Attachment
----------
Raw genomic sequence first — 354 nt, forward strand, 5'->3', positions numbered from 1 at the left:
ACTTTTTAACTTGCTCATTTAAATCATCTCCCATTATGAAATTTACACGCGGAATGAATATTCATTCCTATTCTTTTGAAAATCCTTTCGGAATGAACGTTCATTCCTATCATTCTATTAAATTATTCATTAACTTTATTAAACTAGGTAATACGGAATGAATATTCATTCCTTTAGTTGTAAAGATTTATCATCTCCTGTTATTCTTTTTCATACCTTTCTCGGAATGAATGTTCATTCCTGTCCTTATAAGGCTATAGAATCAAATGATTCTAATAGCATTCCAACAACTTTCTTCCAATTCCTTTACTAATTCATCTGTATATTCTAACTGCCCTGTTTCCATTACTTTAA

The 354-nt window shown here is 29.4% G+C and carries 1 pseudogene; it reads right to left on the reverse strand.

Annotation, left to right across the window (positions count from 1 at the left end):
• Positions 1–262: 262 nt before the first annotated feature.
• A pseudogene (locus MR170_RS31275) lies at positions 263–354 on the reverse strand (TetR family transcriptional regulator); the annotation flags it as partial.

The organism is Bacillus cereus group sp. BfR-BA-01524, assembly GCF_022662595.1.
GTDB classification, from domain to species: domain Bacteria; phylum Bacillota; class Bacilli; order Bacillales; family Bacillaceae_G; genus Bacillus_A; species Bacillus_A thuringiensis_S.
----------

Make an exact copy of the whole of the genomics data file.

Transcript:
Raw genomic sequence first — 354 nt, forward strand, 5'->3', positions numbered from 1 at the left:
ACTTTTTAACTTGCTCATTTAAATCATCTCCCATTATGAAATTTACACGCGGAATGAATATTCATTCCTATTCTTTTGAAAATCCTTTCGGAATGAACGTTCATTCCTATCATTCTATTAAATTATTCATTAACTTTATTAAACTAGGTAATACGGAATGAATATTCATTCCTTTAGTTGTAAAGATTTATCATCTCCTGTTATTCTTTTTCATACCTTTCTCGGAATGAATGTTCATTCCTGTCCTTATAAGGCTATAGAATCAAATGATTCTAATAGCATTCCAACAACTTTCTTCCAATTCCTTTACTAATTCATCTGTATATTCTAACTGCCCTGTTTCCATTACTTTAA

The 354-nt window shown here is 29.4% G+C and carries 1 pseudogene; it reads right to left on the reverse strand.

Annotation, left to right across the window (positions count from 1 at the left end):
• Positions 1–262: 262 nt before the first annotated feature.
• A pseudogene (locus MR170_RS31275) lies at positions 263–354 on the reverse strand (TetR family transcriptional regulator); the annotation flags it as partial.

The organism is Bacillus cereus group sp. BfR-BA-01524, assembly GCF_022662595.1.
GTDB classification, from domain to species: domain Bacteria; phylum Bacillota; class Bacilli; order Bacillales; family Bacillaceae_G; genus Bacillus_A; species Bacillus_A thuringiensis_S.